From Zero to Infinity in an Instant: Reflections on A Course in Miracles
The Patronizer. In this type of “forgiveness,” one person sees himself as better than the
one he “forgives.” Thus, he separates himself from the brother whom he hates, for he
sees sin and death in him.
The Wallower. In this type of “forgiveness,” one person claims to share in the sin of
another. In this case, people often compete with each other to see how deeply they can
delve into their sins, which they believe deserve to be punished by a vengeful God.
Thus, people attempt to separate themselves from each other and from a God whom
they see as fearful and distant.
The Martyr. In this type of “forgiveness,” one person patiently accepts the results of the
sin of another. The martyr separates himself from the one who seems to be abusing
him, and reinforces the ideas that sin is real in the other person and that God requires
The Bargainer. In this type of “forgiveness,” one person offers forgiveness to another if
the other person will give him what he wants or needs. The person who gives in this
way is mocking true giving and in the attempt to control another becomes a slave
What is the alternative to “forgiveness-to-destroy”? We simply need to be open to a new
way of looking at the world and a new way of forgiving. The way we practice
“forgiveness” does not work. We need to be willing to look at the world through the eyes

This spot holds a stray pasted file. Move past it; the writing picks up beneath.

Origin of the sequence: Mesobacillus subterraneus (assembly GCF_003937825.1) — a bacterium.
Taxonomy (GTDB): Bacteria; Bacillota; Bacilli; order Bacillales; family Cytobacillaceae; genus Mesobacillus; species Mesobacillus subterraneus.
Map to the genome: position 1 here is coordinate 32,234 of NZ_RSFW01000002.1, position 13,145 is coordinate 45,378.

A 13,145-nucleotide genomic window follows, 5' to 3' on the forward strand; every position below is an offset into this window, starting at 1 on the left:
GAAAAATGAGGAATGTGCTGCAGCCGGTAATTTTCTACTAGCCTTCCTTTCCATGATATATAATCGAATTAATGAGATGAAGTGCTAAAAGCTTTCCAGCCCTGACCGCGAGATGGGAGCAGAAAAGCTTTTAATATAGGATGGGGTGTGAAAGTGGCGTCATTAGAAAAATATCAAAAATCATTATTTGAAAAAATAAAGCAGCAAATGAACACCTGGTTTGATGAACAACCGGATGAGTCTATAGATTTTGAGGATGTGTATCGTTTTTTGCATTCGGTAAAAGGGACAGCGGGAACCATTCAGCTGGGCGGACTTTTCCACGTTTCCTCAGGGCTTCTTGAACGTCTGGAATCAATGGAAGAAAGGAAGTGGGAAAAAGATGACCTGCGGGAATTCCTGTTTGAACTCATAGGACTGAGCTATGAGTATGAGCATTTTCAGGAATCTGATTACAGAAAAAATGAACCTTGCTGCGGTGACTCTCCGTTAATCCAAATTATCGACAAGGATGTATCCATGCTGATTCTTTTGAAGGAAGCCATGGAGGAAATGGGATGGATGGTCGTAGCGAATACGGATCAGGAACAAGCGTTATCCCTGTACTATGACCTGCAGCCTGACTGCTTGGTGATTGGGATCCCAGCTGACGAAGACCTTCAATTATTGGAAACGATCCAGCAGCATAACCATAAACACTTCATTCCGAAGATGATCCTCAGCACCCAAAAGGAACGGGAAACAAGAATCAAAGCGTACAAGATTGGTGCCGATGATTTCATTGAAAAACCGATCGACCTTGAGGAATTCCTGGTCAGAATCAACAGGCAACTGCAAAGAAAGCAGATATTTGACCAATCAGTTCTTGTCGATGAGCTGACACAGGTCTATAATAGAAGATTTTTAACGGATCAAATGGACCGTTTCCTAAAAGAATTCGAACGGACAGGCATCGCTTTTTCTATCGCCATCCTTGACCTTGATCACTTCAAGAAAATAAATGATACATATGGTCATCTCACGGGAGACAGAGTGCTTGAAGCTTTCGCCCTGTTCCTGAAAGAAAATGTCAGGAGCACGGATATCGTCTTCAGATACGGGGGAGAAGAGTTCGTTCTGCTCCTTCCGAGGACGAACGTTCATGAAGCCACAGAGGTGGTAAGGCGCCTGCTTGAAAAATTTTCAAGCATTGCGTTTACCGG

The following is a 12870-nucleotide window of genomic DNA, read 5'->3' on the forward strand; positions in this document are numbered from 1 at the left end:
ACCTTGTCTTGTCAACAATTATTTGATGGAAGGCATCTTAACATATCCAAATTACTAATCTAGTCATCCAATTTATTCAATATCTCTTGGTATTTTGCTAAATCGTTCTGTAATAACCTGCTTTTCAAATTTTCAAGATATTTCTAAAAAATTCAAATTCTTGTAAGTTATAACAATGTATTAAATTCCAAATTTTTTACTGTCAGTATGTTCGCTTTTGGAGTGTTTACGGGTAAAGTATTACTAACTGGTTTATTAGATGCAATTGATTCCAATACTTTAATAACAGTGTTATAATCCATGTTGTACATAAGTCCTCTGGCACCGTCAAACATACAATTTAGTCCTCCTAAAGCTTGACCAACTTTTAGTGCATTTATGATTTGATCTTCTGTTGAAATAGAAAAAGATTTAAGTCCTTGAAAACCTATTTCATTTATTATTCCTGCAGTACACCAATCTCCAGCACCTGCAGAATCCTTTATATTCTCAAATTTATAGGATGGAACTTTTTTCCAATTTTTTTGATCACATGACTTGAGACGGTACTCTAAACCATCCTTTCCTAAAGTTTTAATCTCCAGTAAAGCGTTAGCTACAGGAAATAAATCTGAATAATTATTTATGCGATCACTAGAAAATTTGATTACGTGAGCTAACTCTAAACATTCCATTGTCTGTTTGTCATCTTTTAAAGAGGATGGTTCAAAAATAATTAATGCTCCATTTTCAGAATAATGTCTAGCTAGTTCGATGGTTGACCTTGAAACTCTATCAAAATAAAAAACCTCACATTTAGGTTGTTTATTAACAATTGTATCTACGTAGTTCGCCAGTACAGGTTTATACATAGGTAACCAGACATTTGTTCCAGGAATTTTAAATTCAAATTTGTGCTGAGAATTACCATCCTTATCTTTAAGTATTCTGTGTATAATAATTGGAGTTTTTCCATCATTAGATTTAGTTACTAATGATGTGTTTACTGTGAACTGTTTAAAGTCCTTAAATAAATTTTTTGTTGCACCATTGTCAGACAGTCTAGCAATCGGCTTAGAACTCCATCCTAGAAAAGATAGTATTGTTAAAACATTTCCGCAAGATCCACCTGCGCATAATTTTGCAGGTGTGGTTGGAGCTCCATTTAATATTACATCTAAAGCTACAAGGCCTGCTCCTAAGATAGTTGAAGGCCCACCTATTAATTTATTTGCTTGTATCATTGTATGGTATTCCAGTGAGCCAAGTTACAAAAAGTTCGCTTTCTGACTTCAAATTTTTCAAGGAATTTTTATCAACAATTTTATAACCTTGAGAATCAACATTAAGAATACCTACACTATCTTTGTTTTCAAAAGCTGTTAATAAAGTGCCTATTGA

of Christ and not interfere with his plan for salvation. We are not asked to figure it all out
ourselves or to make great efforts. All we need is a “small willingness” to let God’s will
be done. He will do the rest.
Christ has forgiven you, and in His sight the world becomes as holy as Himself.
Who sees no evil in it sees like Him. For what He has forgiven has not sinned,
and guilt can be no more. Salvation's plan is made complete, and sanity has
come. Forgiveness is the call to sanity, for who but the insane would look on sin
when he could see the face of Christ instead?
--A Course in Miracles
Heaven and the Dream of Separation
The following statements summarize some of the main ideas of the book, A Course in
Anything that is not eternal is an illusion. Time is an illusion. The body is an illusion.
Guilt is an illusion. Sin is an illusion. Sickness is an illusion. Forgiveness is the final
illusion because it realizes that illusions are not real and that they can be overlooked.